Mark Trahant is a Kaiser Media Fellow examining the Indian Health Service and its relevance to the national health care reform debate. He is a member of Idaho’s Shoshone-Bannock Tribes and writes from Fort Hall, Idaho. Comment at www.marktrahant.com. His new book is “The Last Great Battle of the Indian Wars,” the story of Sen. Henry Jackson and Forrest Gerard.
Cops are getting most of the attention after the signing of the Tribal Law and Order Act. At a White House ceremony on Thursday, Lisa Marie Iyotte introduced President Barack Obama. She is an enrolled member of the White Clay People, her father’s tribe, but grew up and lives as a Sicangu Lakota or Rosebud Sioux. She had the most difficult task: Describing her own brutal assault and rape that was witnessed by her children. The attack was never prosecuted because of the jurisdictional maze that complicates criminal justice in Indian Country.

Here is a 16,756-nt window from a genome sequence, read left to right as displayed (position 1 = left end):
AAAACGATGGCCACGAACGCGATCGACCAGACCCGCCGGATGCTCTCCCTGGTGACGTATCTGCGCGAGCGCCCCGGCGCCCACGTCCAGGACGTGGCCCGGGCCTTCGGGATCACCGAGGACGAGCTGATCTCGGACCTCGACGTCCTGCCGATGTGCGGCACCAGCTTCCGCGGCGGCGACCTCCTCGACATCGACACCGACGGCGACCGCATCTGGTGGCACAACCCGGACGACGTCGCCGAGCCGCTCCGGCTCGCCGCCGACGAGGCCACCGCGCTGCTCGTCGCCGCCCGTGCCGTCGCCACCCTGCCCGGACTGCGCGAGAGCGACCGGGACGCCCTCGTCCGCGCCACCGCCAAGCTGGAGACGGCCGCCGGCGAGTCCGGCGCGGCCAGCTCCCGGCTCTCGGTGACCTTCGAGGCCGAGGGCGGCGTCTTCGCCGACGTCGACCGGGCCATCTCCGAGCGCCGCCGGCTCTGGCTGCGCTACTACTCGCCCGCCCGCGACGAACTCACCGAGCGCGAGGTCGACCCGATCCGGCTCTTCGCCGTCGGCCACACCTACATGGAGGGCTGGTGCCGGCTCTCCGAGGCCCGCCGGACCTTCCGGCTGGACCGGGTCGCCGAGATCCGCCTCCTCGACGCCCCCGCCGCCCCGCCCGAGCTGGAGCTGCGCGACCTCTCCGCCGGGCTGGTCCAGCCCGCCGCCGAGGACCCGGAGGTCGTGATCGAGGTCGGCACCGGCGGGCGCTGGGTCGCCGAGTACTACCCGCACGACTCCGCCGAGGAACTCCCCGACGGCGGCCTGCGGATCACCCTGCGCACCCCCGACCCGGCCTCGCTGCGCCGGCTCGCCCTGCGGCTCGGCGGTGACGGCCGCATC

“All of you come at this from different angles, but you’re united in support of this bill because you believe, like I do, that it is unconscionable that crime rates in Indian Country are more than twice the national average and up to 20 times the national average on some reservations,” the president said. “And all of you believe, like I do, that when one in three Native American women will be raped in their lifetimes, that is an assault on our national conscience; it is an affront to our shared humanity; it is something that we cannot allow to continue.”
Tags: buffalo post, Building Domestic Violence Health Care Responses in Indian Country, Cherokee Indian Hospital, Domestic violence, Eileen Hudon, Gwen Florio, Hlealth care reform, Interior Department, Justice Department, Marie Iyotte, Mark Trahant, Native American news, Navajo, Obama, Rosebud Sioux, Sicangu Lakota, Tribal Law and Order Act, White Clay People